PART THREE : by L. WAYNE HICKS
Q: Who were you trying to reach?
A: The young. The young audience.
Q: Did you have a particular age in mind?
A: Yeah, particularly anywhere from 3 to 8 years of age. Males left us earlier than females as they grew. That’s just the nature of our culture. Males between 8 and 9 were drawn to action programming and the like. Young females would very often stay with the show until 10 or 11 years of age. That was an indication more of the way we in this culture approach males and females differently. And we successfully reached that audience. The only surprise to us really from the beginning was the number of adults that we reached. About a third of our audience was adults. That of course I always interpreted as being positive because we felt these were parents experiencing the program with their children. Perhaps it was providing some guidance to them in providing nurturing skills and ideas that would be useful to them in nurturing their young people. "Sesame Street," on the other hand, in the beginning did not reach that audience at all. They were reaching older kids because they were dealing in older material, which they did realize and now the program’s entirely different. Now it does deal very much with the emotional development of the child and they’re much more on target than they were in the very beginning.
Q: Going into your show originally, were you focusing on just entertainment or did you have the educational component in mind already?
A: I often made the point that there is no difference in
my mind between education and entertainment. That the stuff of entertainment
is education. That material is fascinating and it ought to be the basis
for entertainment, and that’s really what it was. We didn’t
want anybody, a child, looking at the show to say oh he’s trying
to teach me this. They’re trying to demonstrate that. We would have
failed if that occurred.
Q: You had experience as an entertainer, working on the "Howdy Doody Show," but how comfortable were you with the educational component? Did you rely on your own experiences as a parent or did you have to bring in experts to say this is what you should do to teach the kids about this or that?
A: Well, we did, we always had consultants. We had people from the Harvest Mann Lincoln Institute or the Columbia Teacher’s College, places like that, who were on staff and met with our writers and our producers and others regularly and taught us. For those of us doing the program, it was kind of a workshop on the education of young people. But no, it didn’t happen overnight. A lot of us did rely. We were young. We were parents and we knew what parents were facing in raising children. We knew the questions they were asking because we were asking the same questions and we were just simply try to answer them. Yes, we did consult with people who were experts. On the other hand, depending on the expert -- some of them understood us tremendously; others didn’t know what their function was. We had some experts write Bunny Rabbit material for us and submit it and it was dreadful. It was really dreadful. We had to say, "We don’t need the material. Leave that to us. You just tell us what the needs of the child are, what’s important in the life of a typical 4-year-old, what’s typical in the life of an atypical 4-year-old, a child who has this problem or that problem or doesn’t have the kind of home setting that would be ideal in raising a child. Give us an education in all of those things, hey, and we’ll take care of Bunny Rabbit and Mr. Moose and all that." That’s pretty much the way it worked out. It was a very collegial effort and it turned out well.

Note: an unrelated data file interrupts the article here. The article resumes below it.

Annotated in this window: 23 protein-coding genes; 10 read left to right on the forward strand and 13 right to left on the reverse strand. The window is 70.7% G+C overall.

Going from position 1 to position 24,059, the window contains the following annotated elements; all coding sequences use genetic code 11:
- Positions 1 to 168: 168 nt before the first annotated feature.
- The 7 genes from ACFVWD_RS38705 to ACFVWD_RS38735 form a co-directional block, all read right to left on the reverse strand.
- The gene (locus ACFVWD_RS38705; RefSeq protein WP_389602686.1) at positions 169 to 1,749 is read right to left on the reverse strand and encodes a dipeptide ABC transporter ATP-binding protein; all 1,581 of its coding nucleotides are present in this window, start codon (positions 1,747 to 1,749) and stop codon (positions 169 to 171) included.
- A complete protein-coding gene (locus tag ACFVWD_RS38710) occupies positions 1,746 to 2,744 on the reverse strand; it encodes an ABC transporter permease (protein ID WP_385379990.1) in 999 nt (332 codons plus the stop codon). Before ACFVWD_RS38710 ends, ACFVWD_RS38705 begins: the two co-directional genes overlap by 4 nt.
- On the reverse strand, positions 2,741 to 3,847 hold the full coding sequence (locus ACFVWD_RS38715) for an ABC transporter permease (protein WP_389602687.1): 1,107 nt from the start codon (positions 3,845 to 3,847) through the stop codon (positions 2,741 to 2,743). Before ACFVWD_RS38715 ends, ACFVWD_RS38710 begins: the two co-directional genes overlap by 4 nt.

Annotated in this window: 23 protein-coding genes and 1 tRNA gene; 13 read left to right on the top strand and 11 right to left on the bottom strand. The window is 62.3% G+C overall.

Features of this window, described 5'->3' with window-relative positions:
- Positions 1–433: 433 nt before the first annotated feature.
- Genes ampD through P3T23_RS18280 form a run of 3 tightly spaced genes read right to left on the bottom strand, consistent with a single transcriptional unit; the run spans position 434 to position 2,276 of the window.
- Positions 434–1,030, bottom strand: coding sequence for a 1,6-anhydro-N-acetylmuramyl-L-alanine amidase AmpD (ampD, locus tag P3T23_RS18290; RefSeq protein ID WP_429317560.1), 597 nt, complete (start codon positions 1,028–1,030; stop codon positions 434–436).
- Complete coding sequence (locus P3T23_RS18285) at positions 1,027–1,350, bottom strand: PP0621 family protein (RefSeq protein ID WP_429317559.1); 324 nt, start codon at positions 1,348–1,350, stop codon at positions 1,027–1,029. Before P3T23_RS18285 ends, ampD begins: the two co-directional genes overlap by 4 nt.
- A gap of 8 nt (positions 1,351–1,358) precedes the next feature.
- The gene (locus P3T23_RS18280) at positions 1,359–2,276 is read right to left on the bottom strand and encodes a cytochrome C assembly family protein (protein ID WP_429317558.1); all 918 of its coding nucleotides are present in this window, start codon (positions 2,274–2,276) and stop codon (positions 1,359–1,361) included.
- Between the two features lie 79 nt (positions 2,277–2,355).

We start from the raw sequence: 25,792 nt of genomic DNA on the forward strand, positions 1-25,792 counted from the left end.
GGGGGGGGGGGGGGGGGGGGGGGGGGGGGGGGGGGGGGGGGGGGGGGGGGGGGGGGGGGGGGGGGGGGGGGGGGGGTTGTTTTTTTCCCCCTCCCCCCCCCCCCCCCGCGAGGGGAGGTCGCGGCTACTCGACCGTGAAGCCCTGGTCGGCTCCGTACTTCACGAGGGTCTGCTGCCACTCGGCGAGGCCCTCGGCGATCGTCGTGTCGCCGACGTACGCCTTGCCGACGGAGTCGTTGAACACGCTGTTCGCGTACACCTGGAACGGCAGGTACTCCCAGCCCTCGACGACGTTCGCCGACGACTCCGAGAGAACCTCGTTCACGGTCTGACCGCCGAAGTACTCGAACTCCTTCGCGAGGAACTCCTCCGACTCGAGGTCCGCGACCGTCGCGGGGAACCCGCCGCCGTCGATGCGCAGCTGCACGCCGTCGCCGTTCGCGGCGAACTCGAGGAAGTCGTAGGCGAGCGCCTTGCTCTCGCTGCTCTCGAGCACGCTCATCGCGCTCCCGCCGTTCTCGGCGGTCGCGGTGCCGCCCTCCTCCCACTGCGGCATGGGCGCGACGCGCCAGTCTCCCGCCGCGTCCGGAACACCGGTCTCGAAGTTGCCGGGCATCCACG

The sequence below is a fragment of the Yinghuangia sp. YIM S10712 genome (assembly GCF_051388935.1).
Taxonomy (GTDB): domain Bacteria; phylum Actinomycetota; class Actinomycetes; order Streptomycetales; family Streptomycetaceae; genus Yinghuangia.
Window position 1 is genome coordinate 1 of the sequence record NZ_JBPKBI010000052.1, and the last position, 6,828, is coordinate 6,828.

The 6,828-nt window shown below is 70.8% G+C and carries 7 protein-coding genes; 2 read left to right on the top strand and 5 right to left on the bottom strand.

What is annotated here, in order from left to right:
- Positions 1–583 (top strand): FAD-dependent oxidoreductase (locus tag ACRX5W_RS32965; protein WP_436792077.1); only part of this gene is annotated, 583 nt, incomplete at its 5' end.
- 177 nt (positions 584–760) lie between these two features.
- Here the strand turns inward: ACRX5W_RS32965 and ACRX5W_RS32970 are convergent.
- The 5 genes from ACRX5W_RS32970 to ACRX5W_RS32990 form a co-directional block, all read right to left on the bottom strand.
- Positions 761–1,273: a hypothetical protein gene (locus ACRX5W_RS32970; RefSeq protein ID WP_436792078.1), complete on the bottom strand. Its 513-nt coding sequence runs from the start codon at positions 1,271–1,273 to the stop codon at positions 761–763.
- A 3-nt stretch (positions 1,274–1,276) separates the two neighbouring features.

Q: I can’t recall what I specifically learned from watching your show. It’s been too many years.
A: You didn’t know it then. We didn’t want you to know it.
Q: I look back at the show and I think about Tom Terrific and ping pong balls and Dancing Bear and I have this sense of well-being.
A: That latter is probably the most important thing you
could say. However we got there, that’s where we were going. Giving
you that sense of well-being, giving you that confidence, that good feeling
that you were able to do anything, that you were able to accomplish some
things. That you were able to undertake something that maybe other people
would tell you you couldn’t do. That was important. That was where
we were going. And how we got there really wasn’t important. Whether
it was the culmination of a circuitous plot by Mr. Moose and Bunny Rabbit
which ended with ping pong balls on my head, it didn’t matter how
we got there.
Q: I have to ask you. Did you anger some writer who wanted to drop ping pong balls on your head?